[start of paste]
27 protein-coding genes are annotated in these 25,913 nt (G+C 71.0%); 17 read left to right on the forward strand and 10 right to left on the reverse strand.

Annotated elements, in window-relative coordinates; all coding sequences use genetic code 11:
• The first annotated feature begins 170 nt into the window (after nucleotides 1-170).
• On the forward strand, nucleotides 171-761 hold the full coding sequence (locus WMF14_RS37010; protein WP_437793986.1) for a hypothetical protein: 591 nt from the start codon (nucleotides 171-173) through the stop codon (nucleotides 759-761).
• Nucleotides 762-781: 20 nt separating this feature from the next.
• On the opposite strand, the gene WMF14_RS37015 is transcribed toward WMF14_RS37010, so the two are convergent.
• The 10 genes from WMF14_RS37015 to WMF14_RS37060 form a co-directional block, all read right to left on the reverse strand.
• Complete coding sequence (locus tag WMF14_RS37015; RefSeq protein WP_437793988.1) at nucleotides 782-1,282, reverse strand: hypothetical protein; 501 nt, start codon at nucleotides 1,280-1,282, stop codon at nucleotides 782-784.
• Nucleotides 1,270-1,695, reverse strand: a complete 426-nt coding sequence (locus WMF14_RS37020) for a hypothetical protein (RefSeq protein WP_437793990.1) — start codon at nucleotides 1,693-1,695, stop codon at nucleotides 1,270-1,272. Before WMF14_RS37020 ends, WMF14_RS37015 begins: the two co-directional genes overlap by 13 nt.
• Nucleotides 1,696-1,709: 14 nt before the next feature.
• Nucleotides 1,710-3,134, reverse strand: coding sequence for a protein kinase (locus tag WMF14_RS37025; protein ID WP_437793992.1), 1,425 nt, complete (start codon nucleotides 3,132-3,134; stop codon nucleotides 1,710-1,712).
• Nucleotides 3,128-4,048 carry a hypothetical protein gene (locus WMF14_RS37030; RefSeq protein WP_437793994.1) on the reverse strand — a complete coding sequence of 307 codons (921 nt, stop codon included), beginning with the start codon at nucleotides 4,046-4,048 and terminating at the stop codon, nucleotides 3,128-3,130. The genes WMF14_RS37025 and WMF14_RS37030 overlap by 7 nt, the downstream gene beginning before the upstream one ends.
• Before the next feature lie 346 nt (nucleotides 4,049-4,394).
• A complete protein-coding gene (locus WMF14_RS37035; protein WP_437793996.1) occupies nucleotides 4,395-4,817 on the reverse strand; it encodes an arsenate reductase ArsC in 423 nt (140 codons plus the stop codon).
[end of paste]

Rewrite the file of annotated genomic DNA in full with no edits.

27 protein-coding genes are annotated in these 25,913 nt (G+C 71.0%); 17 read left to right on the forward strand and 10 right to left on the reverse strand.

Annotated elements, in window-relative coordinates; all coding sequences use genetic code 11:
• The first annotated feature begins 170 nt into the window (after nucleotides 1-170).
• On the forward strand, nucleotides 171-761 hold the full coding sequence (locus WMF14_RS37010; protein WP_437793986.1) for a hypothetical protein: 591 nt from the start codon (nucleotides 171-173) through the stop codon (nucleotides 759-761).
• Nucleotides 762-781: 20 nt separating this feature from the next.
• On the opposite strand, the gene WMF14_RS37015 is transcribed toward WMF14_RS37010, so the two are convergent.
• The 10 genes from WMF14_RS37015 to WMF14_RS37060 form a co-directional block, all read right to left on the reverse strand.
• Complete coding sequence (locus tag WMF14_RS37015; RefSeq protein WP_437793988.1) at nucleotides 782-1,282, reverse strand: hypothetical protein; 501 nt, start codon at nucleotides 1,280-1,282, stop codon at nucleotides 782-784.
• Nucleotides 1,270-1,695, reverse strand: a complete 426-nt coding sequence (locus WMF14_RS37020) for a hypothetical protein (RefSeq protein WP_437793990.1) — start codon at nucleotides 1,693-1,695, stop codon at nucleotides 1,270-1,272. Before WMF14_RS37020 ends, WMF14_RS37015 begins: the two co-directional genes overlap by 13 nt.
• Nucleotides 1,696-1,709: 14 nt before the next feature.
• Nucleotides 1,710-3,134, reverse strand: coding sequence for a protein kinase (locus tag WMF14_RS37025; protein ID WP_437793992.1), 1,425 nt, complete (start codon nucleotides 3,132-3,134; stop codon nucleotides 1,710-1,712).
• Nucleotides 3,128-4,048 carry a hypothetical protein gene (locus WMF14_RS37030; RefSeq protein WP_437793994.1) on the reverse strand — a complete coding sequence of 307 codons (921 nt, stop codon included), beginning with the start codon at nucleotides 4,046-4,048 and terminating at the stop codon, nucleotides 3,128-3,130. The genes WMF14_RS37025 and WMF14_RS37030 overlap by 7 nt, the downstream gene beginning before the upstream one ends.
• Before the next feature lie 346 nt (nucleotides 4,049-4,394).
• A complete protein-coding gene (locus WMF14_RS37035; protein WP_437793996.1) occupies nucleotides 4,395-4,817 on the reverse strand; it encodes an arsenate reductase ArsC in 423 nt (140 codons plus the stop codon).